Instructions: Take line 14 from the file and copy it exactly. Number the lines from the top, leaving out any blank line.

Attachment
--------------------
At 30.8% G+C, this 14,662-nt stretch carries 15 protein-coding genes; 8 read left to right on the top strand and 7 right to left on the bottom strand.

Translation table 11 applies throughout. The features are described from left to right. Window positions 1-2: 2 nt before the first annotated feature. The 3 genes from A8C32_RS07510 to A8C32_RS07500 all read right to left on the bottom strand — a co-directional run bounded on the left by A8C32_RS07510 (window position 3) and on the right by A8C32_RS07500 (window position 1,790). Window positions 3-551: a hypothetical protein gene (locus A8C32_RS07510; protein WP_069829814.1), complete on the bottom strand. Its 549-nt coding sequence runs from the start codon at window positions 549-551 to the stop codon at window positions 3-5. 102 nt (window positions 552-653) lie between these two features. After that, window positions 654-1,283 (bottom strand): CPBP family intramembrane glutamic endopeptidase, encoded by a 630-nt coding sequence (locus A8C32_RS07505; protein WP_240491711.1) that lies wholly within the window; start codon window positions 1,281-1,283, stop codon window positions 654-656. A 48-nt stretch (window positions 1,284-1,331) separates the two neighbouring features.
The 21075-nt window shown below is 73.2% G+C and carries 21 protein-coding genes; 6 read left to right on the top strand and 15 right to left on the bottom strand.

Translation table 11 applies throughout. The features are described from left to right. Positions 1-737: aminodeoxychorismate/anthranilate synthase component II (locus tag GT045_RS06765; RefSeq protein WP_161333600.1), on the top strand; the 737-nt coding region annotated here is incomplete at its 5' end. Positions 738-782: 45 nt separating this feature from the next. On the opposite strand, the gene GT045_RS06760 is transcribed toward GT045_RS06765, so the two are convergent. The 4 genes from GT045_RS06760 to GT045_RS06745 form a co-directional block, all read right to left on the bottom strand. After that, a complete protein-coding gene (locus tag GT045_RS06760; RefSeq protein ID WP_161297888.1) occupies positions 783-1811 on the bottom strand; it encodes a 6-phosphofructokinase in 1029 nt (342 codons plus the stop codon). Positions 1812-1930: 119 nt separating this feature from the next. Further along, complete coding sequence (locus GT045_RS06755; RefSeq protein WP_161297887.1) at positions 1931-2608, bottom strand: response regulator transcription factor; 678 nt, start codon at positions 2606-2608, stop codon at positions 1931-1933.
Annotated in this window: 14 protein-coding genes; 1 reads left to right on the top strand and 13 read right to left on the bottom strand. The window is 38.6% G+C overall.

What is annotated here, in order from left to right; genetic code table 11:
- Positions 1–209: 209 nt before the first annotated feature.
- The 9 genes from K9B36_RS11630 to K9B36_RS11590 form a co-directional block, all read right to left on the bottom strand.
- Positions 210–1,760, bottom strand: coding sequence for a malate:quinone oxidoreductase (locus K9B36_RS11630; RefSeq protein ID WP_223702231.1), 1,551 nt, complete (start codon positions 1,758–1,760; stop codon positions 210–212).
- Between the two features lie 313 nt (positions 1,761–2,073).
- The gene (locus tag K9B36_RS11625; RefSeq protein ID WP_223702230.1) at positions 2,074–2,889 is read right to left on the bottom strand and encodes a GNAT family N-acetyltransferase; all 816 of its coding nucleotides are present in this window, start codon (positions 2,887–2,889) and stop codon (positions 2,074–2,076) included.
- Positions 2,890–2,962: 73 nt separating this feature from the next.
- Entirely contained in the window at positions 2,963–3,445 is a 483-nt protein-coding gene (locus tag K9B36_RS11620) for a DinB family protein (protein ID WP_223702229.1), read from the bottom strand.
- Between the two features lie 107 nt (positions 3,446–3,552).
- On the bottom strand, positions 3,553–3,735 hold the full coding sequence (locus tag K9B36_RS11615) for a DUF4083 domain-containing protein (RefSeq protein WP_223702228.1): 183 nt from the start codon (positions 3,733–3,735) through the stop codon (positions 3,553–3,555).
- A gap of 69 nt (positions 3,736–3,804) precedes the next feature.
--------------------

- Between the two features lie 107 nt (positions 3,446–3,552).